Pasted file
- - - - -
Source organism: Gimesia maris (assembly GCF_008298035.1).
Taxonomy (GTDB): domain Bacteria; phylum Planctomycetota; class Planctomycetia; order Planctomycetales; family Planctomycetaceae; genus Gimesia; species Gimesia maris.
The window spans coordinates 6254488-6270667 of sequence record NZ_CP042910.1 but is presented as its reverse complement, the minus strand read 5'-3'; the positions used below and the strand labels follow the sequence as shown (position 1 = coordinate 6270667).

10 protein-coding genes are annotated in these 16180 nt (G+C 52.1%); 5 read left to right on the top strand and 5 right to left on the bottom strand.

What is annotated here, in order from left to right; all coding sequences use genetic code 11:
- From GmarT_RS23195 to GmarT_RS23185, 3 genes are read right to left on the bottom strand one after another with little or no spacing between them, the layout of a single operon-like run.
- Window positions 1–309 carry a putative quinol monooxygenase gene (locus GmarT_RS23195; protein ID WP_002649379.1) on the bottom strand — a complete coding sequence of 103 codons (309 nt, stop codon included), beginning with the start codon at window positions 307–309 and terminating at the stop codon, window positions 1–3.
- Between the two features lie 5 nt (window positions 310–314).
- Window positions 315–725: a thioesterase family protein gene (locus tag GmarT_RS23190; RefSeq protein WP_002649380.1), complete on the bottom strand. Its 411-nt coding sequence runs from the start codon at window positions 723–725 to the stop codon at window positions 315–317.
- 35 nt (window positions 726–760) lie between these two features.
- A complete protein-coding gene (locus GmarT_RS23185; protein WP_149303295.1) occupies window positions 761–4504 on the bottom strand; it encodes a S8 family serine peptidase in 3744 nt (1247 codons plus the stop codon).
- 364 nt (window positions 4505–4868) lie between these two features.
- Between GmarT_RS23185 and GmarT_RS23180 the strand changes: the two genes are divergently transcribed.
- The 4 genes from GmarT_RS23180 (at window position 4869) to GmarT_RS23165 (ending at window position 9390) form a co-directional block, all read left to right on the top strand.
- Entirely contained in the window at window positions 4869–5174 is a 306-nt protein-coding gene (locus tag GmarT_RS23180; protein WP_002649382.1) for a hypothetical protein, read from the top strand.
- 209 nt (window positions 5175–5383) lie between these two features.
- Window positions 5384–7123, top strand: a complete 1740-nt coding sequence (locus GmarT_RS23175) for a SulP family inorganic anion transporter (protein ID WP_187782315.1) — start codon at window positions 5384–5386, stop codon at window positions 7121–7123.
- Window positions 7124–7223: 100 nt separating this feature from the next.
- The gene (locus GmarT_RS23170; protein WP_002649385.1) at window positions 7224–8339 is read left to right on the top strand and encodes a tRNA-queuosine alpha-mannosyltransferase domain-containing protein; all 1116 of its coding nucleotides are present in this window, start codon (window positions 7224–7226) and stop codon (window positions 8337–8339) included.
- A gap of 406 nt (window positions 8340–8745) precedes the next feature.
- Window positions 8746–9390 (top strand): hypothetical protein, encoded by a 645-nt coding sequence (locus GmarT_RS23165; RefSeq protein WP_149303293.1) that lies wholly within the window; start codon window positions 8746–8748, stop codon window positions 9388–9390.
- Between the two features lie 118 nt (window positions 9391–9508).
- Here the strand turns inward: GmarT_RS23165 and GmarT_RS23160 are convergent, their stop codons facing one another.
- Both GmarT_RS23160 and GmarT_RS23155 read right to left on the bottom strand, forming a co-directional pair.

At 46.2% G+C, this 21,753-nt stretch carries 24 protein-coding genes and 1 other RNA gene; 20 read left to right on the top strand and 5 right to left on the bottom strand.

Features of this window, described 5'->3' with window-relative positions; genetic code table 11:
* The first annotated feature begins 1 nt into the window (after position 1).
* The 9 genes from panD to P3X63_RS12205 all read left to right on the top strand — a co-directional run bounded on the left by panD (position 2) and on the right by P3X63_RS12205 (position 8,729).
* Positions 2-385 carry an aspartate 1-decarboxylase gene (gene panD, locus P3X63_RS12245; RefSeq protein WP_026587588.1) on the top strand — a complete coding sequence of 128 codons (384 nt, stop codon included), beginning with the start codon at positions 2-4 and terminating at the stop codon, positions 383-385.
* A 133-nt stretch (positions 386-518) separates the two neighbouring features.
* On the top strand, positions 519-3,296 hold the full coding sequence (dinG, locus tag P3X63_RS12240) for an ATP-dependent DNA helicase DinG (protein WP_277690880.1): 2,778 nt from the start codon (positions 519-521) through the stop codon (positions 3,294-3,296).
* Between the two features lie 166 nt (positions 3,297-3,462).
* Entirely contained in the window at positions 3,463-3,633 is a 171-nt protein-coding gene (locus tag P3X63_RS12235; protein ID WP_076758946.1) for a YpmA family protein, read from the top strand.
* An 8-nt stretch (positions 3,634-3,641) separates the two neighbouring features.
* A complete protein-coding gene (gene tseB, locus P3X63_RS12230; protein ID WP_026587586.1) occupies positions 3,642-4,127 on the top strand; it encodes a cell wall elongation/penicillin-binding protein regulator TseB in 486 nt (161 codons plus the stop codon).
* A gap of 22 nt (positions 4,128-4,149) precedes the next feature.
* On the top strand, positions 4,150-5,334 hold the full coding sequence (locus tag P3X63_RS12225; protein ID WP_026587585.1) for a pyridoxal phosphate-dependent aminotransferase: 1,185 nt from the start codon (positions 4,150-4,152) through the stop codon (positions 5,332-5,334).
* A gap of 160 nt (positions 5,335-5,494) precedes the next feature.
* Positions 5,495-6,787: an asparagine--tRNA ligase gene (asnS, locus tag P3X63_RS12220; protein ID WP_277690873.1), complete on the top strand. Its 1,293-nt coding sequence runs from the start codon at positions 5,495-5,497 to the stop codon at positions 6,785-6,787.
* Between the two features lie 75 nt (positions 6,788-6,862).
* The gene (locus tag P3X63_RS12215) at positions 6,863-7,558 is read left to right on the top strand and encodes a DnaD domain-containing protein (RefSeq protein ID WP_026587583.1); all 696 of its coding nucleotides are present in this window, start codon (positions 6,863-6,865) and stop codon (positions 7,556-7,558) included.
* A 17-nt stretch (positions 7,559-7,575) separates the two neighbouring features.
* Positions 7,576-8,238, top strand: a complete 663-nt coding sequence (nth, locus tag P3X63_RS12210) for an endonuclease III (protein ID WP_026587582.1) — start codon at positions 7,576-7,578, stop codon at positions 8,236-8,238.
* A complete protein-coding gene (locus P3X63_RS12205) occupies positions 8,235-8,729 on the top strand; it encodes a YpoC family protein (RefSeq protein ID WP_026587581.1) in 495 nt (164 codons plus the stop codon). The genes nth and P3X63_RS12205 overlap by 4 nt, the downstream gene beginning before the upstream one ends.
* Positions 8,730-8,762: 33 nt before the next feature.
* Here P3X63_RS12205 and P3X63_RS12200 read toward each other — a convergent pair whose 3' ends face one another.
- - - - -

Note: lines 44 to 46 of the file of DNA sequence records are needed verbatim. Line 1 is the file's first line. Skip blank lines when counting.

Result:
* A complete protein-coding gene (locus P3X63_RS12205) occupies positions 8,235-8,729 on the top strand; it encodes a YpoC family protein (RefSeq protein ID WP_026587581.1) in 495 nt (164 codons plus the stop codon). The genes nth and P3X63_RS12205 overlap by 4 nt, the downstream gene beginning before the upstream one ends.
* Positions 8,730-8,762: 33 nt before the next feature.
* Here P3X63_RS12205 and P3X63_RS12200 read toward each other — a convergent pair whose 3' ends face one another.